An Analysis of the Acts of Kindness in the Grapes of Wrath by John Steinbeck

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As the novel The Grapes of Wrath progresses, the Joads progress from a concern only for themselves and their own personal welfare to a concern for all the people in the world. This is accompanied by the disintegration of the smaller family unit, which is replaced by the larger world family of the migrant people.

This shift from individual thinking to wide spread thinking is most directly seen in the actions of Tom Joad. When we first see him at the beginning of the novel he is mainly concerned for his own welfare. He wants to make up for all the things he missed when in prison. Later on in the novel he is more concerned with the welfare of the family. When we last see him he has shifted to trying to do what is best for all the migrant people by trying to organize them into striking.

That shift in thinking is also accompanied with the replacement of the individual family by the world family. The thing that started the breakup of the individual family was the loss of their land. The family had lived there for many generations and had strong ties to the land. Getting thrown off the land was sort of like losing their family history. This is shown by the things that Ma Joad burns before they left. Next Grampa Joad died because he couldn’t take leaving his home. He is the first family member to leave the family.

At the same time though, the joining with the Wilsons shows that the larger world family of the migrant society is replacing the individual family. Chapter seventeen is one of the general chapters that shows the growth of the new migrant society that has it’s own laws and leaders. At the boarder of California, they loose Noah when he refuses to leave the river, and have to leave the Wilsons behind because of Sairy’s illness. Then Granma dies on the way across the desert. The Joads have to leave her for a pauper’s burial. This shows the disintegration of the families standards. Previous to this the Joads had always paid their own way and never asked for charity.

In chapter twenty the family looses both Connie and Casy. The growth of the world family is shown when Ma shares her food with the other people’s children. When they get to the government camp, there is a brief respite from the breakup of the family. They are finally getting treated like humans again. Towards the end of the novel the family disintegrates more with the loss of Tom and engagement of Al. Now Ma realizes that the family doesn’t come first anymore when she said to Mrs. Wainwright that the family used to come first but now it’s just anyone who needs help.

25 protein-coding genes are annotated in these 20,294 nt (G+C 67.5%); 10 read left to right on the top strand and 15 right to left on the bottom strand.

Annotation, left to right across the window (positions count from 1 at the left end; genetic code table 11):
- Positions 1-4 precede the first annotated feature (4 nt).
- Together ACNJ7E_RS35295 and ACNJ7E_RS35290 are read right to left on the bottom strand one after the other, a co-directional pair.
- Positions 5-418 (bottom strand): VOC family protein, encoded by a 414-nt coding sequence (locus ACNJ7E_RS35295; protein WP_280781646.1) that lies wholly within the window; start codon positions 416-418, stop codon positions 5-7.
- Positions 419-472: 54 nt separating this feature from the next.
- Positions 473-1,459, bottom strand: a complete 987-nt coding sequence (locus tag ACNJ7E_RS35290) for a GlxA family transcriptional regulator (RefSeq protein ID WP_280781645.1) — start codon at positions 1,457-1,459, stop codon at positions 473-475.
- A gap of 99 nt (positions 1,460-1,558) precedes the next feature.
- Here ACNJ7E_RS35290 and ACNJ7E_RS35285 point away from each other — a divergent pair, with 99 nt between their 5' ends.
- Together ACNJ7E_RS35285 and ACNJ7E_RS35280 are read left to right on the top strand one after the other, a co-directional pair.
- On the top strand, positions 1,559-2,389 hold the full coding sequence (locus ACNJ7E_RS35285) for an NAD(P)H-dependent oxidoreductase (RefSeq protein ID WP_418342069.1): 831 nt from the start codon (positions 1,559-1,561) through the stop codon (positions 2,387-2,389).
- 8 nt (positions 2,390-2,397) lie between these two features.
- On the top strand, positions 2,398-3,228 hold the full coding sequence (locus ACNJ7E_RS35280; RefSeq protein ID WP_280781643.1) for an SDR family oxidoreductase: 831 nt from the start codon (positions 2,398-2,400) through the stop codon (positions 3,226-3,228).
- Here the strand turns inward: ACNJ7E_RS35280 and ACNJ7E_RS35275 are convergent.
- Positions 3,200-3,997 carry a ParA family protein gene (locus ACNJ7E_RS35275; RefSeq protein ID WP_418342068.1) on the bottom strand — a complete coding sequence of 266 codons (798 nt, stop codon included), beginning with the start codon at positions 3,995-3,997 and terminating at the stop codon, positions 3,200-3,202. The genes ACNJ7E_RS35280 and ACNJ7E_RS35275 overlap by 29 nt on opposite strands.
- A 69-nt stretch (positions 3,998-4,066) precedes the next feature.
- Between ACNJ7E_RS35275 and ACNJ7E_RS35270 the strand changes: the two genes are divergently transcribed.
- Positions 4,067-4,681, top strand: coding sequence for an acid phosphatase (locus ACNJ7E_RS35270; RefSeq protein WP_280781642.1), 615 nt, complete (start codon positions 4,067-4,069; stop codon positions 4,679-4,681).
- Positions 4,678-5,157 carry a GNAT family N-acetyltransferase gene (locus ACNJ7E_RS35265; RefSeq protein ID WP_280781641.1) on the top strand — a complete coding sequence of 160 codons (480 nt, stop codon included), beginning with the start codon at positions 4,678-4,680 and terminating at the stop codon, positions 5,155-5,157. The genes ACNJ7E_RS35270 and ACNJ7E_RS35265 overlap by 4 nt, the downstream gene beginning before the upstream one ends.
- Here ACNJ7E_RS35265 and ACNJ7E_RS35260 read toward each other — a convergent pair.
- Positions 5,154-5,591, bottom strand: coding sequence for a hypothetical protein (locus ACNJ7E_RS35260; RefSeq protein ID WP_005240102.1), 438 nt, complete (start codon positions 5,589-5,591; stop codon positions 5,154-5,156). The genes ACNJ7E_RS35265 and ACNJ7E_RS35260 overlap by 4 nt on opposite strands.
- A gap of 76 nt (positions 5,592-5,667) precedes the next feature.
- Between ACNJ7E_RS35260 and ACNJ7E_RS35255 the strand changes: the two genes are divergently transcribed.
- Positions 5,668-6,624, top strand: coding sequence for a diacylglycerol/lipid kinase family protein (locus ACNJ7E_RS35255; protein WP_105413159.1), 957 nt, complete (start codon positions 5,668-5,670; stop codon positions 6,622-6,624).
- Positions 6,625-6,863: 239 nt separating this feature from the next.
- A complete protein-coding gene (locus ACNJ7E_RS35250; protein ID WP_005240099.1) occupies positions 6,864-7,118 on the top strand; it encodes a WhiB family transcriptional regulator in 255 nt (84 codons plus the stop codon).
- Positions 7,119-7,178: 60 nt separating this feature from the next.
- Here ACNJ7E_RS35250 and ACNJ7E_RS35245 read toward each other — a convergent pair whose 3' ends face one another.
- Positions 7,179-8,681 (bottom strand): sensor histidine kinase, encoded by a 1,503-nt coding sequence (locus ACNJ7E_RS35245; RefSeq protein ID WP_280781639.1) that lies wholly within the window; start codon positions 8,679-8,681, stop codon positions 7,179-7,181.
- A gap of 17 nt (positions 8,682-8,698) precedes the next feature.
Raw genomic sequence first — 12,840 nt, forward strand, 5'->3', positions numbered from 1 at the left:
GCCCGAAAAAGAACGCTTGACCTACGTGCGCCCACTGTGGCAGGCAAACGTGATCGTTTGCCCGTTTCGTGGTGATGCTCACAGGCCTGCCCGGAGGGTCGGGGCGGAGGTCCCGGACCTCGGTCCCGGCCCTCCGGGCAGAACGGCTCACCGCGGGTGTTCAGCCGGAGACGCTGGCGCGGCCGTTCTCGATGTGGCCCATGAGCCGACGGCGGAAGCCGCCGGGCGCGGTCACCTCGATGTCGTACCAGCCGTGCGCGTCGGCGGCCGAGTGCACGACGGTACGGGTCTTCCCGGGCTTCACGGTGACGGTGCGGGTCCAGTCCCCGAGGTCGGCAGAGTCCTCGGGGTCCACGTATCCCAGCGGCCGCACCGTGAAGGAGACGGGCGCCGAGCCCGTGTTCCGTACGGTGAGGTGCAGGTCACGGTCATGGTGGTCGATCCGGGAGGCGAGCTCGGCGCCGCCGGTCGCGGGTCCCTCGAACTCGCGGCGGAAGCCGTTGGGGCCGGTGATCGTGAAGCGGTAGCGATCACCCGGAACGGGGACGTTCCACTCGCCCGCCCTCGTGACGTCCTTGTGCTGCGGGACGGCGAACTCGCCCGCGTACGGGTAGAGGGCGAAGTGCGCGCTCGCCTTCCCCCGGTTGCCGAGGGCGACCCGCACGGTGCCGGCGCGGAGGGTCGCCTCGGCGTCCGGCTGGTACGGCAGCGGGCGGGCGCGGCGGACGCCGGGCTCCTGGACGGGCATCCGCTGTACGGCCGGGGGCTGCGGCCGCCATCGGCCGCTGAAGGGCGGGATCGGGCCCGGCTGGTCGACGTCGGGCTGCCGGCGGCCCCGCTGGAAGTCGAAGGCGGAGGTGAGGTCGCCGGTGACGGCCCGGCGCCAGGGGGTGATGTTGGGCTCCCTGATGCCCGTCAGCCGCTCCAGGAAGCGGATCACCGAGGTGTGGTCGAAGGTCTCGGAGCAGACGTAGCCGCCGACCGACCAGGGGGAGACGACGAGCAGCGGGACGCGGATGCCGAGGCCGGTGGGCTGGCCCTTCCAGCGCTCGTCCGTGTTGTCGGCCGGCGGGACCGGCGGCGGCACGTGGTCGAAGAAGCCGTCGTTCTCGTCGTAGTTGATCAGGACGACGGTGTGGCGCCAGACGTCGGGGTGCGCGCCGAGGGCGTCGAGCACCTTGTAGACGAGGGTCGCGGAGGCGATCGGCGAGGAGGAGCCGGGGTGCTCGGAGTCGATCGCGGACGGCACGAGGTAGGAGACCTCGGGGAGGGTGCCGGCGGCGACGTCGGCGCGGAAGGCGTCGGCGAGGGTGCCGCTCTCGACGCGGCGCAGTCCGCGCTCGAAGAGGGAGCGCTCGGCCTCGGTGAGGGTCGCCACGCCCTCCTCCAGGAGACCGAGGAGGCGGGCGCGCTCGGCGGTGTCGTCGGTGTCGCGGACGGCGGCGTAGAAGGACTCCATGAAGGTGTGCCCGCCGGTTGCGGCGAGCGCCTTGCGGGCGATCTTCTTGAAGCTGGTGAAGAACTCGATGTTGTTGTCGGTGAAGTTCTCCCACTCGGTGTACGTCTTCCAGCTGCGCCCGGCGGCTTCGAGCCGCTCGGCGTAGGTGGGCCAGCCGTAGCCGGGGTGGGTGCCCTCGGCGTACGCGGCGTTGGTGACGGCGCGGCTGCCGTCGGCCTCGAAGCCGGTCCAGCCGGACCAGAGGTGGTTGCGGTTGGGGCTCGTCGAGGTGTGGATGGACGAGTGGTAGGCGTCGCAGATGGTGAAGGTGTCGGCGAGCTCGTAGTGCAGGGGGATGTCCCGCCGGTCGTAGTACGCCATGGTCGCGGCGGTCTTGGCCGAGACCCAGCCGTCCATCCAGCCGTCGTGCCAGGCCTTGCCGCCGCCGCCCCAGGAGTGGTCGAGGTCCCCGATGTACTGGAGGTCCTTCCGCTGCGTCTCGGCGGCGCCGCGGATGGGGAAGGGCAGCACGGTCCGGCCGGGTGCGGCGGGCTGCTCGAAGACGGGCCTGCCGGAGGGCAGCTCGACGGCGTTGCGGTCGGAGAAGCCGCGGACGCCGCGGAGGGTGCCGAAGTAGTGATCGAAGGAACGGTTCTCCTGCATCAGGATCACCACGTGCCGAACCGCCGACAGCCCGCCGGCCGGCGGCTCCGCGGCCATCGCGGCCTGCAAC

One of the ironies of the book was that, as Ma Joad said, “If your in trouble or hurt or need — go to poor people. They’re the only ones that’ll help the only ones.”(pg 335) The irony is that if you need something you have to go to the people who have nothing.

There are many examples of this in the book. The first example of this is at the truck station in chapter 15 when the restaurant owner and waitress give the family bread at a discounted rate, and candy two for a penny when it is actually nickel candy. The truck drivers then leave large tips to the waitress. Neither the truck driver nor the restaurant owner and waitress are very rich but they are generous anyway. In chapter seventeen the person at the car dump gives Tom and Al things for way discounted rates.

Ma Joad is also an example of this. The Joads are poor and yet they give what little they have to the children who need it. They also stay and help the Wilsons when it just slowed them down. Another example is when the small landowner that Tom first gets work warns them of the plot of the Farmer’s Association to raid the government camp. The clerk in the company store in chapter twenty-four is also generous, lending Ma ten cents so that she can get sugar for the coffee.

These acts of generosity are contrasted to how the rich people are trying to rip off the migrants. Chapter seven shows how the car dealer rips the people off by selling them pieces of junk for high prices. They use cheep tricks such as pouring sawdust into the gears or transmission to cut down the noise of the car and hide problems. They take advantage of the tenant farmers ignorance of cars and interest rates to make a profit. Chapter nine shows how junk dealers bought all the things from the tenant farmers at a very low price. The farmers have to leave and can’t take the stuff with them, so they take advantage of the fact that the farmers have no choice but to sell them at whatever price they name. Chapters nineteen, twenty-one, and twenty-five are general chapters that show how the large land owners are cheating the migrants and smaller land owners to make a larger profit.

They show how the landowners hire guards and lowered the wages to break their spirit and keep them from organizing. We see through the Joad’s experiences that the owners would cut the wages because they knew the people were starving and that they were hungry enough to take any wage. Meanwhile they dumped or burned excess food to keep the prices high and put guards around them to keep the migrants from getting them. The company store also tries to rip the migrants off by charging extra for things because it costs gas to go to the nearest town. Through out the novel, the acts of kindness by poor people are contrasted to the greed and meanness of the rich.


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An Analysis of the Acts of Kindness in the Grapes of Wrath by John Steinbeck. (2023, Jan 31). Retrieved from https://samploon.com/an-analysis-of-the-acts-of-kindness-in-the-grapes-of-wrath-by-john-steinbeck/

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